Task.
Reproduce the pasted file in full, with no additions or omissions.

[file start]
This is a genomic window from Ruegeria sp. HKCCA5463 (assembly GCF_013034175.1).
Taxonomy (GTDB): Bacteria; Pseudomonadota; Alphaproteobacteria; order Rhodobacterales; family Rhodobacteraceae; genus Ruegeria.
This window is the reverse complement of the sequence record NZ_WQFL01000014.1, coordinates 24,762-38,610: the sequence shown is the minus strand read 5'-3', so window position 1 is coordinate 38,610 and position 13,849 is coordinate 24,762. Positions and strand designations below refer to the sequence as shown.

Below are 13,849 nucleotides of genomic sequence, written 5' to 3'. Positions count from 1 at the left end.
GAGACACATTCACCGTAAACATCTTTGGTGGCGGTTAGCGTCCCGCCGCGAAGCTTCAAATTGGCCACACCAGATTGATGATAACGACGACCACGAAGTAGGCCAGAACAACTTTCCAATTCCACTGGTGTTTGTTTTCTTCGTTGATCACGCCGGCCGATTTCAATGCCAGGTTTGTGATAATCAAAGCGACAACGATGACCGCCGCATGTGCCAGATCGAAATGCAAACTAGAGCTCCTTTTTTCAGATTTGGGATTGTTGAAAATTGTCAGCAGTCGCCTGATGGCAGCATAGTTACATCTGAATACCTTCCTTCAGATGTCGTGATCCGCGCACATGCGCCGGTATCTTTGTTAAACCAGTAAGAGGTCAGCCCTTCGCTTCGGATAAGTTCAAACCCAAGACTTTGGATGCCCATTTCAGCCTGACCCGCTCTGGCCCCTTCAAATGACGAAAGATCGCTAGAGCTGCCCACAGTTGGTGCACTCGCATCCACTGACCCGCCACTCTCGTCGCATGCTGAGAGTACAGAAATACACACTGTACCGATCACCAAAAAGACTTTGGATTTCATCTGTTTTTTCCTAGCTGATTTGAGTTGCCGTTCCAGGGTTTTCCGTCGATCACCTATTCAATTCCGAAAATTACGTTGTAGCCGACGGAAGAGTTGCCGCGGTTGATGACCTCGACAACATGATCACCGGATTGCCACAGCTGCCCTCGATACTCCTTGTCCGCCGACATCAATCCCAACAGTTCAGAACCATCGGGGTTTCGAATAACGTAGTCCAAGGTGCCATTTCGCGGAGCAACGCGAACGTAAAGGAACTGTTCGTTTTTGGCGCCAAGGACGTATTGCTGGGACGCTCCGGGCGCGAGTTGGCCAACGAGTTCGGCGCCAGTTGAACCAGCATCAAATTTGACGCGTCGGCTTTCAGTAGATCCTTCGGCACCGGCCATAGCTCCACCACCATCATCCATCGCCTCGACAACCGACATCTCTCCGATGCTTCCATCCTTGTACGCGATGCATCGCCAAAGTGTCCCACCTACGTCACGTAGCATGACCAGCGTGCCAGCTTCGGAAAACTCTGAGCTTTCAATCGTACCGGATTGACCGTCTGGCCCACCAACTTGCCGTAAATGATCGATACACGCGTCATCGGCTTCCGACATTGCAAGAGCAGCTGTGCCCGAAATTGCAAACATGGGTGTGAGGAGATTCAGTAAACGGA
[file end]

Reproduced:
This is a genomic window from Ruegeria sp. HKCCA5463 (assembly GCF_013034175.1).
Taxonomy (GTDB): Bacteria; Pseudomonadota; Alphaproteobacteria; order Rhodobacterales; family Rhodobacteraceae; genus Ruegeria.
This window is the reverse complement of the sequence record NZ_WQFL01000014.1, coordinates 24,762-38,610: the sequence shown is the minus strand read 5'-3', so window position 1 is coordinate 38,610 and position 13,849 is coordinate 24,762. Positions and strand designations below refer to the sequence as shown.

Below are 13,849 nucleotides of genomic sequence, written 5' to 3'. Positions count from 1 at the left end.
GAGACACATTCACCGTAAACATCTTTGGTGGCGGTTAGCGTCCCGCCGCGAAGCTTCAAATTGGCCACACCAGATTGATGATAACGACGACCACGAAGTAGGCCAGAACAACTTTCCAATTCCACTGGTGTTTGTTTTCTTCGTTGATCACGCCGGCCGATTTCAATGCCAGGTTTGTGATAATCAAAGCGACAACGATGACCGCCGCATGTGCCAGATCGAAATGCAAACTAGAGCTCCTTTTTTCAGATTTGGGATTGTTGAAAATTGTCAGCAGTCGCCTGATGGCAGCATAGTTACATCTGAATACCTTCCTTCAGATGTCGTGATCCGCGCACATGCGCCGGTATCTTTGTTAAACCAGTAAGAGGTCAGCCCTTCGCTTCGGATAAGTTCAAACCCAAGACTTTGGATGCCCATTTCAGCCTGACCCGCTCTGGCCCCTTCAAATGACGAAAGATCGCTAGAGCTGCCCACAGTTGGTGCACTCGCATCCACTGACCCGCCACTCTCGTCGCATGCTGAGAGTACAGAAATACACACTGTACCGATCACCAAAAAGACTTTGGATTTCATCTGTTTTTTCCTAGCTGATTTGAGTTGCCGTTCCAGGGTTTTCCGTCGATCACCTATTCAATTCCGAAAATTACGTTGTAGCCGACGGAAGAGTTGCCGCGGTTGATGACCTCGACAACATGATCACCGGATTGCCACAGCTGCCCTCGATACTCCTTGTCCGCCGACATCAATCCCAACAGTTCAGAACCATCGGGGTTTCGAATAACGTAGTCCAAGGTGCCATTTCGCGGAGCAACGCGAACGTAAAGGAACTGTTCGTTTTTGGCGCCAAGGACGTATTGCTGGGACGCTCCGGGCGCGAGTTGGCCAACGAGTTCGGCGCCAGTTGAACCAGCATCAAATTTGACGCGTCGGCTTTCAGTAGATCCTTCGGCACCGGCCATAGCTCCACCACCATCATCCATCGCCTCGACAACCGACATCTCTCCGATGCTTCCATCCTTGTACGCGATGCATCGCCAAAGTGTCCCACCTACGTCACGTAGCATGACCAGCGTGCCAGCTTCGGAAAACTCTGAGCTTTCAATCGTACCGGATTGACCGTCTGGCCCACCAACTTGCCGTAAATGATCGATACACGCGTCATCGGCTTCCGACATTGCAAGAGCAGCTGTGCCCGAAATTGCAAACATGGGTGTGAGGAGATTCAGTAAACGGA